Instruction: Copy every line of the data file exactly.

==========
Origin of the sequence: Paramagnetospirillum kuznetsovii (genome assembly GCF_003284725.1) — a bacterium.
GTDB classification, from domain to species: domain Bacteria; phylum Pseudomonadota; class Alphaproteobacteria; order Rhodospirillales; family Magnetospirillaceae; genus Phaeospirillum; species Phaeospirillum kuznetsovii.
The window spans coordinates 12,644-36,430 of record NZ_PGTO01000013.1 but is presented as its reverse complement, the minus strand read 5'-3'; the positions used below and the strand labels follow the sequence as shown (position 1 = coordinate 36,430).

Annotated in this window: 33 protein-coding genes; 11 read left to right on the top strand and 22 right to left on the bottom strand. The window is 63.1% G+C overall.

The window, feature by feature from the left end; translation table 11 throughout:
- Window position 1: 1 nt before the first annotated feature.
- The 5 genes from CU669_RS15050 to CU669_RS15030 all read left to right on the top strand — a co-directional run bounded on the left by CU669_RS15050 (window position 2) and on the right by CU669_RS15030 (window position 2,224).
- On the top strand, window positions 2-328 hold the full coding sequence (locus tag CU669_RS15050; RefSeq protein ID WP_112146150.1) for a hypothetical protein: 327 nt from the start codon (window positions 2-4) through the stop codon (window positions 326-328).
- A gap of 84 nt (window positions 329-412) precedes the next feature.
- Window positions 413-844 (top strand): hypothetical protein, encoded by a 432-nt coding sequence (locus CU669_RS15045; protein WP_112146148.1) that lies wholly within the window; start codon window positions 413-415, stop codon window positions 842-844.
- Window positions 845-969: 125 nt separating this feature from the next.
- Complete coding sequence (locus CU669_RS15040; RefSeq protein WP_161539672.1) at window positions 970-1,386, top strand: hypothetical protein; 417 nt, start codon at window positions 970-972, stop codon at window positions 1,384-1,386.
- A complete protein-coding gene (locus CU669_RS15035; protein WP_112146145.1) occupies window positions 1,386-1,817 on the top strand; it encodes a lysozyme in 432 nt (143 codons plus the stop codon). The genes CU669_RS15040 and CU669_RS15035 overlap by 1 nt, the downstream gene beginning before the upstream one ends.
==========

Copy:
Origin of the sequence: Paramagnetospirillum kuznetsovii (genome assembly GCF_003284725.1) — a bacterium.
GTDB classification, from domain to species: domain Bacteria; phylum Pseudomonadota; class Alphaproteobacteria; order Rhodospirillales; family Magnetospirillaceae; genus Phaeospirillum; species Phaeospirillum kuznetsovii.
The window spans coordinates 12,644-36,430 of record NZ_PGTO01000013.1 but is presented as its reverse complement, the minus strand read 5'-3'; the positions used below and the strand labels follow the sequence as shown (position 1 = coordinate 36,430).

Annotated in this window: 33 protein-coding genes; 11 read left to right on the top strand and 22 right to left on the bottom strand. The window is 63.1% G+C overall.

The window, feature by feature from the left end; translation table 11 throughout:
- Window position 1: 1 nt before the first annotated feature.
- The 5 genes from CU669_RS15050 to CU669_RS15030 all read left to right on the top strand — a co-directional run bounded on the left by CU669_RS15050 (window position 2) and on the right by CU669_RS15030 (window position 2,224).
- On the top strand, window positions 2-328 hold the full coding sequence (locus tag CU669_RS15050; RefSeq protein ID WP_112146150.1) for a hypothetical protein: 327 nt from the start codon (window positions 2-4) through the stop codon (window positions 326-328).
- A gap of 84 nt (window positions 329-412) precedes the next feature.
- Window positions 413-844 (top strand): hypothetical protein, encoded by a 432-nt coding sequence (locus CU669_RS15045; protein WP_112146148.1) that lies wholly within the window; start codon window positions 413-415, stop codon window positions 842-844.
- Window positions 845-969: 125 nt separating this feature from the next.
- Complete coding sequence (locus CU669_RS15040; RefSeq protein WP_161539672.1) at window positions 970-1,386, top strand: hypothetical protein; 417 nt, start codon at window positions 970-972, stop codon at window positions 1,384-1,386.
- A complete protein-coding gene (locus CU669_RS15035; protein WP_112146145.1) occupies window positions 1,386-1,817 on the top strand; it encodes a lysozyme in 432 nt (143 codons plus the stop codon). The genes CU669_RS15040 and CU669_RS15035 overlap by 1 nt, the downstream gene beginning before the upstream one ends.